The Importance of Vision

June 13, 2017Inline Text Rod Irvine

In 2014 my wife Helen and I did a trip to England and one of the places we visited was Glastonbury. No we were not there for the famous rock festival. We wanted to check out the church of St John the Baptist dating from the 15th century and where Helen’s great-great grandparents were married in 1854. Close by were the ruins of the famous Glastonbury monastery. As we drove out of town we passed the spectacular green conical hill of Glastonbury Tor, adorned by a medieval tower. The tor is a geographical feature, 158 metres in height, that that shows evidence of Neolithic human activity and legend associates it with King Arthur.

As interesting as all these were to a person of antiquarian tendencies, it was the sign that said ‘Tithe Barn’ on the road driving east that grabbed my attention. So turning off past the aptly named Abbot Way, we found the medieval structure.

At that time I was in the process of writing my book ‘Giving Generously’ and I knew I would have to tackle the topic of tithing at some stage. I was not particularly looking forward to writing a tithing chapter for a number of reasons. First I knew the topic was controversial, with passionate defenders and detractors. Secondly I had preached on the topic over a number of years and thought I had a reasonable understanding of the issue. However I was somewhat nervous that in undergoing the more in-depth analysis that a book would demand might reveal gaping flaws in my original understanding, invalidating my previous sermons: an embarrassment at the very least. So anything about tithing, particularly if it was unusual or obscure, grabbed my attention.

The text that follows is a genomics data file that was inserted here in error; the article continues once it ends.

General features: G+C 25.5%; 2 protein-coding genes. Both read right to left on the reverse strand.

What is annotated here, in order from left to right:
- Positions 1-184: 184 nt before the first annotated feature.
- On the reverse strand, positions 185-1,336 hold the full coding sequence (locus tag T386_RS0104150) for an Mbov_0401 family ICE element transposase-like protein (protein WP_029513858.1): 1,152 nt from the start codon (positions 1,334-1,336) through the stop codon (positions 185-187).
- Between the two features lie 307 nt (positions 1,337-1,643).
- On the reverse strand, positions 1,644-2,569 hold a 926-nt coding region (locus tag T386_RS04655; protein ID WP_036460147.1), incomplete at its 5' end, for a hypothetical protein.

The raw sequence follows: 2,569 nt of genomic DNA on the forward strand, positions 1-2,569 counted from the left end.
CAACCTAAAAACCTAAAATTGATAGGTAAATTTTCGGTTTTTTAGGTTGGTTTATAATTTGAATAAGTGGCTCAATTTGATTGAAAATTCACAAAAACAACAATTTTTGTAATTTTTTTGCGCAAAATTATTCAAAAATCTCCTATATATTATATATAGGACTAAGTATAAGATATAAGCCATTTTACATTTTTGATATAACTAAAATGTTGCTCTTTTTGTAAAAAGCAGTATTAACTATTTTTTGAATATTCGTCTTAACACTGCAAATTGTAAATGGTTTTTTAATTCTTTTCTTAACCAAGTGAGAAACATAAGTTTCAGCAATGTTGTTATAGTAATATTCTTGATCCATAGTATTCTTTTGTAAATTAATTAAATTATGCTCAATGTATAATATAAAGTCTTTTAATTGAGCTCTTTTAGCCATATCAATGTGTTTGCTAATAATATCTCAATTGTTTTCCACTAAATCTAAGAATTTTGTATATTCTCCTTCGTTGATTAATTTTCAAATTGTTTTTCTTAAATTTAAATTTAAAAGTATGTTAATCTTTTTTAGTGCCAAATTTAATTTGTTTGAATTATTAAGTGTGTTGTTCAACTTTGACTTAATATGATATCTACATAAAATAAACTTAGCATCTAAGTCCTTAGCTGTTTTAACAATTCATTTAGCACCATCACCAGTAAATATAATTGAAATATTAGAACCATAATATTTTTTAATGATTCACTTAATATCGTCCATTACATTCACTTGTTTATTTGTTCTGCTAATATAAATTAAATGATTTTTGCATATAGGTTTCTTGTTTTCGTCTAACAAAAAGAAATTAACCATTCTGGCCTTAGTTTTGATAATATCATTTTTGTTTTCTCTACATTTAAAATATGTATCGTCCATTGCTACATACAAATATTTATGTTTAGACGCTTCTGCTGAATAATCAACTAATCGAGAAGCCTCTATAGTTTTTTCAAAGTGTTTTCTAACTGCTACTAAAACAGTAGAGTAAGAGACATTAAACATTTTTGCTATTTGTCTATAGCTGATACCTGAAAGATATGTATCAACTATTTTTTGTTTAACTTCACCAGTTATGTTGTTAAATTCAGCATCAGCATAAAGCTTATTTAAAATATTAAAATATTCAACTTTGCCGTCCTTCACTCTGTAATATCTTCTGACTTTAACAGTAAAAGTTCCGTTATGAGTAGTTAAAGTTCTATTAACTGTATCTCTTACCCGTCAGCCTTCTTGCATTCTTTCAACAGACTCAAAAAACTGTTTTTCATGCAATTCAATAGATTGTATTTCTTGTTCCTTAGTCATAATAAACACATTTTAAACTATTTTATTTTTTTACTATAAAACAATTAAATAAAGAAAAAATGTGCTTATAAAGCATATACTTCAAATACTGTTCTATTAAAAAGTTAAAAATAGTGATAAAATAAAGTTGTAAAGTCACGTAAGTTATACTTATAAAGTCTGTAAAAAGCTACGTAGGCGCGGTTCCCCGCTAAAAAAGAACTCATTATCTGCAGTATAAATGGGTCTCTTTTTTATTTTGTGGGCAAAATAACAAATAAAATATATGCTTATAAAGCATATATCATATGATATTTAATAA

Pilton Tithe Barn

I discovered that this barn at the village of Pilton is one of four surviving tithe barns whose tithes of agricultural produce serviced Glastonbury Abbey. It had suffered fire damage in the 1960s and was recently restored with the aid of a heritage grant. The abbots of Glastonbury ceased receiving the tithe in 1539 when the monastery was dissolved  and the last abbot, the 78 year old Richard Whiting, was gruesomely hung, drawn and quartered on Glastonbury Tor.

Now in my book I do not advocate the imposition by the secular authorities of a mandatory tithe on all the citizens. However my research did mellow me a little as I gained a new perspective.

As the Christian faith spread across Europe in the first millennium, kings such as Athelstan in England, who took their faith seriously looked for models on which to base their kingship. They found it scriptures such as 1 and 2 Kings in the Old Testament. They also were keen to banish pagan religion from their realm and encourage and support a strong church with monasteries that would be centres of learning, alms giving, prayer and evangelism. They made laws mandating the tithe to support these institutions. Now history teaches that many monasteries became lax, corrupt, and centres of privilege making them easy targets for Henry VIII’s rapacious dissolution. Glastonbury at least under the pious Richard Whiting was not one of them.

So pondering tithe barns I can see some interesting sermon illustrations emerging, but I can’t see the tithe barn or any twenty first century incarnation making a comeback and wouldn’t want to see a return to a state mandated tithe. The downsides are too great. However I do want to acknowledge the impulse that lay behind them; the desire of a ruler who loved God, supported the church and wanted to assist it with its kingdom work by providing the financial resources to equip it. Would that our secular leaders today be moved by the same desire.

On a personal note, I sent the picture to my family.  One of my sons noticed, in the right of the image, a man rolling a beer keg into the barn. Suddenly the idea gained a little more traction but not for reasons of theology!!!!